En Español

Q. Who is Mr. Smarty Plants?

A: There are those who suspect Wildflower Center volunteers are the culpable and capable culprits. Yet, others think staff members play some, albeit small, role. You can torture us with your plant questions, but we will never reveal the Green Guru's secret identity.

Help us grow by giving to the Plant Database Fund or by becoming a member

Did you know you can access the Native Plant Information Network with your web-enabled smartphone?

Share

Ask Mr. Smarty Plants

Ask Mr. Smarty Plants is a free service provided by the staff and volunteers at the Lady Bird Johnson Wildflower Center.

Search Smarty Plants
    
 
See a list of all Smarty Plants questions

Please forgive us, but Mr. Smarty Plants has been overwhelmed by a flood of mail and must take a break for awhile to catch up. We hope to be accepting new questions again soon. Thank you!

Need help with plant identification, visit the plant identification page.

 
rate this answer
3 ratings

Tuesday - December 16, 2008

From: Hawthorn Woods, IL
Region: Midwest
Topic: Privacy Screening
Title: Screening plants for edge of pond in Illinois
Answered by: Barbara Medford

QUESTION:

I have a backyard pond that I am restoring, adding aeration, plants, etc. Unfortunately, there is a farmer that stores old equipment on the shore of my pond and refuses to move it. It is an eyesore. Are there any perennial plants (Zone 5) that will grow tall in water and screen out some of this? I don't want it to overrun the pond though. Any suggestions would be appreciated. Thank you.

ANSWER:

When you say the unwelcome equipment is at the shore of your pond, how close is that? Is the edge of your pond on your property and the farm equipment on his? There are plants that will grow in water in Zone 5, native to Illinois, that will provide some screening, and we will list them for you. There are also Illinois native trees and shrubs that don't grow IN water, but can grow in soggy soil at the edge of ponds or rivers, and would provide better screening still, but they would need some ground, maybe ten feet or so between the edge of your pond and the equipment. Unfortunately, none of these are evergreen, but at least they will help. To begin with the water plants:

Typha latifolia (broadleaf cattail) This perennial grows from 4 to 8 feet tall, with creeping rootstocks that form dense stands in shallow water, so it might be advisable to plant it in a large container underwater to prevent the pond being taken over by cattails.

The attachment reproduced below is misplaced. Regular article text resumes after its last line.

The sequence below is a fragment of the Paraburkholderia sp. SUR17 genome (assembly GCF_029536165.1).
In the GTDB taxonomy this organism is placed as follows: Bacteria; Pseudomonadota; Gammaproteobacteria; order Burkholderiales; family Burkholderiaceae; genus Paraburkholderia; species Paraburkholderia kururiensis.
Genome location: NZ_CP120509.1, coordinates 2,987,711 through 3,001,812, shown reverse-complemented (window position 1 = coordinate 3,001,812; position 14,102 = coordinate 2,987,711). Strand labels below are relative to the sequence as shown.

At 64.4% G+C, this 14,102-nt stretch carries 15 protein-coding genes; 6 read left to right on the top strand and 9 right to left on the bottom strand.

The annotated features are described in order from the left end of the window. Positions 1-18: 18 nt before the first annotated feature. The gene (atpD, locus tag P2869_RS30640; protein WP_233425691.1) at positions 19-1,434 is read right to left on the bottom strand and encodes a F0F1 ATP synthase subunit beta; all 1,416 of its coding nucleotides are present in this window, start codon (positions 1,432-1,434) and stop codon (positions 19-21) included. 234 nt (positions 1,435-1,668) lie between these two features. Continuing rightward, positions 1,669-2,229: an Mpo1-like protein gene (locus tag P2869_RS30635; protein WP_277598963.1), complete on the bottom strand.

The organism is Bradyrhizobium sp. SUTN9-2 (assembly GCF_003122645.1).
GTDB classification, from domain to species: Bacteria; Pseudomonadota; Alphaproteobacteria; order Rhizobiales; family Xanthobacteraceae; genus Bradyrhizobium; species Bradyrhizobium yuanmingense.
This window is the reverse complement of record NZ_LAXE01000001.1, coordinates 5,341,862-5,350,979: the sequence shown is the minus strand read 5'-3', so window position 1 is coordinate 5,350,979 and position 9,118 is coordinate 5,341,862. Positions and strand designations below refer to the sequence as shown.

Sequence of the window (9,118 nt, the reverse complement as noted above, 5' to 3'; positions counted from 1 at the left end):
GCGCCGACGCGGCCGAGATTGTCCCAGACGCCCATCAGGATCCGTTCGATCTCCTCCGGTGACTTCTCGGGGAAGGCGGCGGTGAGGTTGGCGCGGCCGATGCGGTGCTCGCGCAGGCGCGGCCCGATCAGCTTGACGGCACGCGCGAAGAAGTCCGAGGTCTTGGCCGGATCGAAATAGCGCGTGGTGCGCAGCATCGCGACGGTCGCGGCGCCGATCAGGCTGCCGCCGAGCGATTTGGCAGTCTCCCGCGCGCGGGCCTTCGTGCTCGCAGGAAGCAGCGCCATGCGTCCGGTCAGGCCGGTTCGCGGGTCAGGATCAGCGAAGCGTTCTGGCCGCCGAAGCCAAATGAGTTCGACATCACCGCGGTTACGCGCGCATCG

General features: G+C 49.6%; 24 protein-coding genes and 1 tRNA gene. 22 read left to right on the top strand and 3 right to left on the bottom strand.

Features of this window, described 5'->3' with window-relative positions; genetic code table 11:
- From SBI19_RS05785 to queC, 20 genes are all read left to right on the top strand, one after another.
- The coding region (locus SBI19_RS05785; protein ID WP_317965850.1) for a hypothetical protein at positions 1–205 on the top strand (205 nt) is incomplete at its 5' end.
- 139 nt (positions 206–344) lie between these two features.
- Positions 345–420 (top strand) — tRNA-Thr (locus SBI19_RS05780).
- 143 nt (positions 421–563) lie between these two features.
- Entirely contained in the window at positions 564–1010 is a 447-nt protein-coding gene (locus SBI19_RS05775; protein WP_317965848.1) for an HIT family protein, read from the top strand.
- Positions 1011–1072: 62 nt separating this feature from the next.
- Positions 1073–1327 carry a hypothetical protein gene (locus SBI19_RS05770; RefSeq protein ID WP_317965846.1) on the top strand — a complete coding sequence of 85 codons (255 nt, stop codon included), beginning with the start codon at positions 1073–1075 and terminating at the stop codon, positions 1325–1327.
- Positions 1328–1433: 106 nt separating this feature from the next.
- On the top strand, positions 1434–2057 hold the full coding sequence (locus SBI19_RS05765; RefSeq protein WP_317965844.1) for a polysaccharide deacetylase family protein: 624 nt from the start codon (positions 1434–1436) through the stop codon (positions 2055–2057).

Equisetum hyemale (scouringrush horsetail) Perennial growing in wet places, pond margins, swamps, to 3 feet tall.

For the area beyond the pond, if there is room, you could consider some willows, members of the Salix genus. Willows are fast-growing, but can be weak and susceptible to disease. They should be trimmed back vigorously every few years to encourage stronger growth. Perhaps by the time they need to be replaced or removed, the farm equipment will have rusted away. 

Salix caroliniana (coastal plain willow) Grows in wet soils of stream banks or swamps.

Salix discolor (pussy willow) Many-stemmed shrub or small tree, marshy low ground, stream banks.

Salix humilis (prairie willow) Alluvial or boggy areas, 6 to 12 feet tall.

And some plants that will do well in soggy ground, and provide even more screening.

Spartina pectinata (prairie cordgrass) Rigid, upright perennial that grows well in low, wet areas, marshes. 

Cephalanthus occidentalis (common buttonbush) Found in swamps and around ponds and margins of streams.

Taxodium distichum (bald cypress) Adapted to moist habitats, provides some height and interest. 

Follow each plant link to a webpage on that plant, and go down to the bottom of the page and use the link to Google to get more information. These plants should all be commercially available. If you don't find them readily available in your area, go to our Native Plant Suppliers, type your town and state into the "Enter Search Location" box and you will get a list of native plant nurseries, seed companies and landscape consultants in your general area. 


Typha latifolia

Equisetum hyemale

Salix caroliniana

Salix discolor

Salix humilis

Spartina pectinata

Cephalanthus occidentalis

Taxodium distichum

 

 

 

 

More Privacy Screening Questions

Evergreen tree for California screen
September 28, 2010 - Dear Mr. Smarty Pants, I need a tree for screen and privacy. Our neighbors are building a second story. We will loose our privacy and our patio will be like a fish bowl. I will plant it about 2 fee...
view the full question and answer

Need suggestions for plants to form a privacy hedge in Austin, TX.
April 14, 2011 - I live on a corner lot with the backyard facing a busy street. My lot is 4 feet lower than street level. I am looking for a privacy screen to plant along this North facing side. I have a canopy of ...
view the full question and answer

Hedge in Desert Full Sun
March 25, 2012 - We want a short hedge, 2-3 ft tall, small leaves that fill in to full looking hedge. It is in Phoenix Arizona area and gets full sun all afternoon
view the full question and answer

Small tree with blossoms for screen in Corpus Christi, Texas
July 26, 2010 - We are looking for something to plant along a back fence for privacy but don't want it to be a bush. What might work like a crepe Myrtle in the Corpus Christi area that would blossom towards the to...
view the full question and answer

Neat and tidy, poolside in Austin Texas.
December 01, 2010 - I have a small section between our pool and fence (approx 3 feet wide). I would like to plant something native that obscures the fence but does not create a mess for the pool. The area gets sun most...
view the full question and answer

Support the Wildflower Center by Donating Online or Becoming a Member today.
E-NEWSLETTER | BECOME A MEMBER | DONATE NOW | MEDIA | JOBS | SITEMAP | STAFF INTRANET
© 2016 Lady Bird Johnson Wildflower Center